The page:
Gamebooks: Take an Active Role in Reading
I tend to get a lot of flak for my reading choices. Mostly because, as someone who seems educated in the way of words, I can be found reading Dav Pilkey’s Captain Underpants books almost as often as what some might consider more serious, complex fiction. Have you heard the saying “I don’t know art, but I know what I like”? Well, that’s the best I can describe the reasoning behind my reading choices. I read it because I like it. That’s the way it should be, I think, reading should be pleasurable, so ultimately, it shouldn’t matter if you decide to read something called The Adventures of Ook and Gluk: Kung-Fu Cavemen from the Future (I really liked this one in case anyone was wondering). To heck with what other people say, if you like children’s books, or paranormal teen books, or romance novels just this side of obscene (I’m not ashamed to admit I also really like these), don’t be embarrassed to admit it. Embrace your inner bookworm!
I bring this up because I was recently given a few sideways glances for reading one of my old, worn-out gamebooks. A gamebook, in case you were wondering, is a fictional work that allows the reader to participate in the story by making effective choices. Depending on the choice, the reader is directed to another page or chapter where that branch of the story continues. Do you choose to ignore the innkeeper’s advice about staying out of the dragon infested woods? Turn to page 43. Do you want to stay at the inn and have some stew? Turn to 92. You might recognize them by their proprietary eponym Choose your own Adventure books. Along with the branching novel format where the reader—you guessed it—chooses their own adventure by making choices that determine the main character’s actions, there are also gamebooks with slightly more emphasis on the “game” aspect. This is the type of book I was reading/playing, the kind where the reader resolves actions, like combat and physical challenges, using a pen, paper, and dice.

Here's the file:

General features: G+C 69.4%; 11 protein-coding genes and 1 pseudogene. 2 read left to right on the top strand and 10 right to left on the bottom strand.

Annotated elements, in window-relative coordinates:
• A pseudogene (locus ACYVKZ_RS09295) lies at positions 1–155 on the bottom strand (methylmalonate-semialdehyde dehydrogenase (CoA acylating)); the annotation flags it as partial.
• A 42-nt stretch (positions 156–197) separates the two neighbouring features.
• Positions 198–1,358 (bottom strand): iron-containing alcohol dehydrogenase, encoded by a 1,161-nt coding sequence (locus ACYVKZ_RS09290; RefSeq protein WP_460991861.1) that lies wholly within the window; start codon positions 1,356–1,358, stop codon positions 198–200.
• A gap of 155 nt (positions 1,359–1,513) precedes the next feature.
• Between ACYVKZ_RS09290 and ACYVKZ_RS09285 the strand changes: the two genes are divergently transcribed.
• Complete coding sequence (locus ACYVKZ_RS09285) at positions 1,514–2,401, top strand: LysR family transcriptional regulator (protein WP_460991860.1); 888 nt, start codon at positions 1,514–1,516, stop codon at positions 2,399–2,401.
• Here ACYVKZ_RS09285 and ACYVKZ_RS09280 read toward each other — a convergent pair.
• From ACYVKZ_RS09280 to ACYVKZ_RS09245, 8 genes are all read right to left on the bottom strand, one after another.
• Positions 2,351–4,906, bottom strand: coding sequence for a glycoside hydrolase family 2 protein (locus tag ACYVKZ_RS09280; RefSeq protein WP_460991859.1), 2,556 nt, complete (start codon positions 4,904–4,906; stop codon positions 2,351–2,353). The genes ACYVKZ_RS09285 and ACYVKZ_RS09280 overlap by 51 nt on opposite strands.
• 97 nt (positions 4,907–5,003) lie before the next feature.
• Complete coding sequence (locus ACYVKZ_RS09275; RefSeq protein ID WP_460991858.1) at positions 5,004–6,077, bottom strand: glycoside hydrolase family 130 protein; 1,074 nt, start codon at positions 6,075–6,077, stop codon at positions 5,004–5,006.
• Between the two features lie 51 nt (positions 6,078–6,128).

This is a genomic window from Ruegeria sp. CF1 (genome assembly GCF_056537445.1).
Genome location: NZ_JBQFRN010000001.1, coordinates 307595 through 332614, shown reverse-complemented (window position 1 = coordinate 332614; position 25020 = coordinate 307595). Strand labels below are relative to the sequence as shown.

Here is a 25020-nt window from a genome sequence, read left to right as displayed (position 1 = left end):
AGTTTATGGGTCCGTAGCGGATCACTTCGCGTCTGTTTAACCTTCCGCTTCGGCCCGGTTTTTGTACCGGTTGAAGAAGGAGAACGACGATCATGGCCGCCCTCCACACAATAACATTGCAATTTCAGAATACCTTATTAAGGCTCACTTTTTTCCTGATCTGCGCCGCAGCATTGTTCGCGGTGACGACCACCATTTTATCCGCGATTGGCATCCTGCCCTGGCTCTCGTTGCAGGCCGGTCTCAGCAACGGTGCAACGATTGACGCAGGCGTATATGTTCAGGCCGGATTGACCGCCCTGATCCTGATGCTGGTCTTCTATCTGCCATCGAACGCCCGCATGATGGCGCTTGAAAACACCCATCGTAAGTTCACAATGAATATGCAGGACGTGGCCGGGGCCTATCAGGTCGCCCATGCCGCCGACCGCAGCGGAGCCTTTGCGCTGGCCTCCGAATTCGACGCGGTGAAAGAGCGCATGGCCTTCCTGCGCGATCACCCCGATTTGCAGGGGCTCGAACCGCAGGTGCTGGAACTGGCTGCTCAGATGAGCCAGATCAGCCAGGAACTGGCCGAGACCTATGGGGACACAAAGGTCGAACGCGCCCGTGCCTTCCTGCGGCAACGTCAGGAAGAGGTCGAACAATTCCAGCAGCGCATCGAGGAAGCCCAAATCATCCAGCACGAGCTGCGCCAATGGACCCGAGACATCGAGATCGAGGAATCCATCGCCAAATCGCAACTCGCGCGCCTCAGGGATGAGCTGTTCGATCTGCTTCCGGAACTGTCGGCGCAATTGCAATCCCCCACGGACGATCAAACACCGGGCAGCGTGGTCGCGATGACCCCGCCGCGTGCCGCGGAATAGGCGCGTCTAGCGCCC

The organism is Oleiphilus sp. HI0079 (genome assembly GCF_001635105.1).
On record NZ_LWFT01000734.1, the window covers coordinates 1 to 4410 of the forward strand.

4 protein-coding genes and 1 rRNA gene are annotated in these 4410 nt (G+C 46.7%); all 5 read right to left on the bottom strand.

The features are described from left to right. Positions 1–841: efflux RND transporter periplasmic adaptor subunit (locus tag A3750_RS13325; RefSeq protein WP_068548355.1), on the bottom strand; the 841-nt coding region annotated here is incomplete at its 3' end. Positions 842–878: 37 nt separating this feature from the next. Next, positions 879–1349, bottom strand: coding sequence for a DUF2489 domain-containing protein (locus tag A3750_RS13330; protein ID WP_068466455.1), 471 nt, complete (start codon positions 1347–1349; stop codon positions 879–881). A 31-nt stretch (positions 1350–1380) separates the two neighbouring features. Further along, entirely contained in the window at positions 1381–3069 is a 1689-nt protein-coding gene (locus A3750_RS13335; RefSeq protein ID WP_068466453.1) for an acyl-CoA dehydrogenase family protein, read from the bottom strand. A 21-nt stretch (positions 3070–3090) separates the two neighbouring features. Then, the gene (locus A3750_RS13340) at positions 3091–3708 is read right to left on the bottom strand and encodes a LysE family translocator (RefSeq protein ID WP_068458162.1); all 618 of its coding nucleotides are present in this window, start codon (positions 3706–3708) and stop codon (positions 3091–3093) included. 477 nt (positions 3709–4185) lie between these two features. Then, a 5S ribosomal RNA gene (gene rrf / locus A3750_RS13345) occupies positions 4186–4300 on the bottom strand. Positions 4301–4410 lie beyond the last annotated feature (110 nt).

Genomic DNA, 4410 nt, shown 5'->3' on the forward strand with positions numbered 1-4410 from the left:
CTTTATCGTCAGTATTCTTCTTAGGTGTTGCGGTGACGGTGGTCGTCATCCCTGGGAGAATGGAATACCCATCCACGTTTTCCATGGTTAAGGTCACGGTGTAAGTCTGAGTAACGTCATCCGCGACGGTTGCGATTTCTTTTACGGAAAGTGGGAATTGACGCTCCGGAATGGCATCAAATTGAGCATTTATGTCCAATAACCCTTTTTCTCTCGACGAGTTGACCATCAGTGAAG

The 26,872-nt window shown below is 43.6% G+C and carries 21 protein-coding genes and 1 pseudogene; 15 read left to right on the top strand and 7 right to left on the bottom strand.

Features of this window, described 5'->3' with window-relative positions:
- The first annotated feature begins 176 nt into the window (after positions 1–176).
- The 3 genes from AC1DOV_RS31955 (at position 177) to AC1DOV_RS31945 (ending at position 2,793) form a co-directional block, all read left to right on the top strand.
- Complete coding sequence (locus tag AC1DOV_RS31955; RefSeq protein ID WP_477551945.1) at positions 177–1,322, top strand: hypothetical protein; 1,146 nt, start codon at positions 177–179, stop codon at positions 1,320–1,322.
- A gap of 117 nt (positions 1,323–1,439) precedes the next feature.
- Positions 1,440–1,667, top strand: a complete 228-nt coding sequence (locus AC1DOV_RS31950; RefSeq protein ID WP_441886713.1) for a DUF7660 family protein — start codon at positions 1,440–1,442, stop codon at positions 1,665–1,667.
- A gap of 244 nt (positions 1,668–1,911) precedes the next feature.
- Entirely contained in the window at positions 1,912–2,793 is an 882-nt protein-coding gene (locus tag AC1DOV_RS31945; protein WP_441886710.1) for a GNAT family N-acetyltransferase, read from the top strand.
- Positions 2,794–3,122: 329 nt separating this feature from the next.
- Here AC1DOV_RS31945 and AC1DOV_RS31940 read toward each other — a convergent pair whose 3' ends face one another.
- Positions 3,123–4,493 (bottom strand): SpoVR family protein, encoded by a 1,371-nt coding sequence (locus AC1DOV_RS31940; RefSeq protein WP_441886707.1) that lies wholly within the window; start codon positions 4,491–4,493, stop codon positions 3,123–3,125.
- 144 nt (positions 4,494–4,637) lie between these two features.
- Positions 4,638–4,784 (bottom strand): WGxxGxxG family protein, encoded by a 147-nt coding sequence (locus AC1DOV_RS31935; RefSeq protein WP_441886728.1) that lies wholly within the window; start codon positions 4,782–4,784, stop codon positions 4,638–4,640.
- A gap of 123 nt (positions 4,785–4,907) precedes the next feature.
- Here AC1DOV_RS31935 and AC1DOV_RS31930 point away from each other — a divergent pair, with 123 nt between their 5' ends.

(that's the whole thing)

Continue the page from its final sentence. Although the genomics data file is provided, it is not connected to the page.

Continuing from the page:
Though gamebooks are seen predominantly as a form of entertainment for children, like comics and graphic novels, they can be used to supplement language learning curriculums to great effect.
Students tired of taking the backseat when reading will find these formats engaging and the challenge of finding successful endings can encourage multiple readings of a story. They can also be read as a group in classroomenvironments with students taking turns reading passages and then deciding as a group which course of action to take. This can also be a fun party game with the right book.
Reluctant readers who prefer video games to reading may enjoy adventure gamebooks like the Fighting Fantasy and Lone Wolf series (remember those from the 80s?) where the reader is immersed in the fictional world and asked to resolve conflict or test the protagonists success in different ventures with dice rolls. Some books even allow the reader to accumulate possessions within the book’s reality in order to complete the given quest.
If you can’t find a gamebook originally written in your target language, check the internet for translated versions of these English language examples, there are many; the Lone Wolf series has been translated into 18 languages. For anyone looking for a little encouragement with their ESL studies, publishers McGraw-Hill Education have been adapting the Choose Your Own Adventure series by simplifying the language and making the protagonists gender and age neutral to make them suitable for English learners.
Sure these books may seem like kid-lit, but not only can they make reading an active pastime, they can also help you play your way to important language skills. There’s nothing guilty about the pleasure of reading, so be proud of your collection of books, even if it’s overrun with cartoon characters and gamebooks like mine.
Have you ever read/played a gamebook? If yes, please comment. If no, please turn to page 100.*
*Just kidding. If you haven’t read one, try them out. You might like it.